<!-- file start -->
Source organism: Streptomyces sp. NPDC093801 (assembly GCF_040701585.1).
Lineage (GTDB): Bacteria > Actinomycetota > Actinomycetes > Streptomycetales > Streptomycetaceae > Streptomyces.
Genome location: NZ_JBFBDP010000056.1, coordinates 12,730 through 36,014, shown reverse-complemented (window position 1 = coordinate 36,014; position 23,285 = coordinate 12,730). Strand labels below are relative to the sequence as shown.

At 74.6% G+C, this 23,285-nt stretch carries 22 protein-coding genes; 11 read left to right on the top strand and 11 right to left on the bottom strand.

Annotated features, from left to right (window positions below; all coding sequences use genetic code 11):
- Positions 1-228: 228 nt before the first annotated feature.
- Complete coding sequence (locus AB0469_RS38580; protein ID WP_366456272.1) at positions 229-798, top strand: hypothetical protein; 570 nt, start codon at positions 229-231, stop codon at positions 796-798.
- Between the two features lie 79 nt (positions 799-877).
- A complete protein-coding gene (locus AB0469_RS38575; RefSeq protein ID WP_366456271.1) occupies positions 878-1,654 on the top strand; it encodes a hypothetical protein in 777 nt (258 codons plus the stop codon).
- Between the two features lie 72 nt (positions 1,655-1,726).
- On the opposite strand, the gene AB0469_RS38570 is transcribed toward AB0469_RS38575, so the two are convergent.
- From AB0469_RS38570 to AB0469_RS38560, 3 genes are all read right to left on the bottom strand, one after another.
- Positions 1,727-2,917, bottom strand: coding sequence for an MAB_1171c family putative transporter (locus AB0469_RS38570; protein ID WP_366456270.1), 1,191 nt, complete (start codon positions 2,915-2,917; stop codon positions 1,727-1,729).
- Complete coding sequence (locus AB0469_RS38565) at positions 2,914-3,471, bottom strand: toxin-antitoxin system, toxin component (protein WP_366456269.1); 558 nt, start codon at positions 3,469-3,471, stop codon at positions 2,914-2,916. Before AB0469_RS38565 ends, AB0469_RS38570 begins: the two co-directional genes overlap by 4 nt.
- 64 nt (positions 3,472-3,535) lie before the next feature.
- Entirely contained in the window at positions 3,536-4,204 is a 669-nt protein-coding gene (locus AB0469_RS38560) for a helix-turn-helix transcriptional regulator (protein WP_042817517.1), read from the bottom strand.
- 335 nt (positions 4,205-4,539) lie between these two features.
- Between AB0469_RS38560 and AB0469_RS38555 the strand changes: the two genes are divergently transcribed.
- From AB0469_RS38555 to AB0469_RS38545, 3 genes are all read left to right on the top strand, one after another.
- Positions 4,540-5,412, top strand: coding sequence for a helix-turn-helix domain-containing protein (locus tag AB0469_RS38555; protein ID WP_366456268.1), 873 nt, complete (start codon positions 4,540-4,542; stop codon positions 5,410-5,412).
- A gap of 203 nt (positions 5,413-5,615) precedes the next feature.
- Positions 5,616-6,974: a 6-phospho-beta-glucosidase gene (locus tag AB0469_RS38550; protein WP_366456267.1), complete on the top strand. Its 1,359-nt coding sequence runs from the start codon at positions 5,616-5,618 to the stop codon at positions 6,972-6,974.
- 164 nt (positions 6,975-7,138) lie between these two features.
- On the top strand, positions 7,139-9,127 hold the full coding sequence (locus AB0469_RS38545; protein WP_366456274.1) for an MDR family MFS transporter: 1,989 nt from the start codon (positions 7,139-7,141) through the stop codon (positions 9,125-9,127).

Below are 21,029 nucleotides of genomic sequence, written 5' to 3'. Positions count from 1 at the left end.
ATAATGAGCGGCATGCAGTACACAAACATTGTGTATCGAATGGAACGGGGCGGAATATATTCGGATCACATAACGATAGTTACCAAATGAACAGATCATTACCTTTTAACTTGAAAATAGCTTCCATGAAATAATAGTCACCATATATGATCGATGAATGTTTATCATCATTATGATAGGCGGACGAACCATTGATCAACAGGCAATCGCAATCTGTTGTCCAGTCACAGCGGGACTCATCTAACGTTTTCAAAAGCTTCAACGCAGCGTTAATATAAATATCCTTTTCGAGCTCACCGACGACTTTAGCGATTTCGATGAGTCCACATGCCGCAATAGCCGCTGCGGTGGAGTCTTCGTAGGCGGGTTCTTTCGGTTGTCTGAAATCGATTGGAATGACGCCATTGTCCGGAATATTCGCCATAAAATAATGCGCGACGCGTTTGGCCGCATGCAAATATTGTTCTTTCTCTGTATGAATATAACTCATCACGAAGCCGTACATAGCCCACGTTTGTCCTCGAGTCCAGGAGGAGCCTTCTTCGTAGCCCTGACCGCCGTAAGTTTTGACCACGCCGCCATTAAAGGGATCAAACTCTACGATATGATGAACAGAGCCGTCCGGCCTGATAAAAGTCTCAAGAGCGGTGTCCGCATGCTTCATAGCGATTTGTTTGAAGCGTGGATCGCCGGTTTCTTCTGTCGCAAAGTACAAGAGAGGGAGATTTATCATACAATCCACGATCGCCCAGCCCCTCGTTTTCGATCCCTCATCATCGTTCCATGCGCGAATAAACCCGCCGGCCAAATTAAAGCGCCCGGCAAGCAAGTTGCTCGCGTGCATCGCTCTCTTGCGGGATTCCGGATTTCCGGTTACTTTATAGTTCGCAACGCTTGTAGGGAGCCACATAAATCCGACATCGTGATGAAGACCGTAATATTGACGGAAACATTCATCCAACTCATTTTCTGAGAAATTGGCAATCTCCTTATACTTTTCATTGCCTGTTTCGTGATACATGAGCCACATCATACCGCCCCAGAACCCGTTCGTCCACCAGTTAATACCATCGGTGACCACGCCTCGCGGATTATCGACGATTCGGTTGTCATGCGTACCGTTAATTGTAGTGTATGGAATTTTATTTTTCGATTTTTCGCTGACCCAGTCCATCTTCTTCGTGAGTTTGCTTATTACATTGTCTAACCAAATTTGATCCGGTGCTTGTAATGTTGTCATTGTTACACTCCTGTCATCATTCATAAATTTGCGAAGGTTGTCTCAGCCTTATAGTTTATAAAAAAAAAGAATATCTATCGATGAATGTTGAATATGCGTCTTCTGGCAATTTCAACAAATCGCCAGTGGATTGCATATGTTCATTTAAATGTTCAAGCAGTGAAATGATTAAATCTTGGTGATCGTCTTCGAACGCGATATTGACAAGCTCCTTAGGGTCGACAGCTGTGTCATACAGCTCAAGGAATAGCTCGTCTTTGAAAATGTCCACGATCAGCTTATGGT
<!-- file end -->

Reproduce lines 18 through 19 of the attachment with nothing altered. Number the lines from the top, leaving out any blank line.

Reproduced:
- Between AB0469_RS38560 and AB0469_RS38555 the strand changes: the two genes are divergently transcribed.
- From AB0469_RS38555 to AB0469_RS38545, 3 genes are all read left to right on the top strand, one after another.